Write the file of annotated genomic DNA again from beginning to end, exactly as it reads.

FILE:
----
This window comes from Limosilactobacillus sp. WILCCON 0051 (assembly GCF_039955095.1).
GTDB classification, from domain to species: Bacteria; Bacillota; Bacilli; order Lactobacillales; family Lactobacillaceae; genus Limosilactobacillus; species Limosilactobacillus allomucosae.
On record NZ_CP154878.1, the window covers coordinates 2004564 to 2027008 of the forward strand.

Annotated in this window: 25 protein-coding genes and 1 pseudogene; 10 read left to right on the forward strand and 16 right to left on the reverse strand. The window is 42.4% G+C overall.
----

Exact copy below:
This window comes from Limosilactobacillus sp. WILCCON 0051 (assembly GCF_039955095.1).
GTDB classification, from domain to species: Bacteria; Bacillota; Bacilli; order Lactobacillales; family Lactobacillaceae; genus Limosilactobacillus; species Limosilactobacillus allomucosae.
On record NZ_CP154878.1, the window covers coordinates 2004564 to 2027008 of the forward strand.

Annotated in this window: 25 protein-coding genes and 1 pseudogene; 10 read left to right on the forward strand and 16 right to left on the reverse strand. The window is 42.4% G+C overall.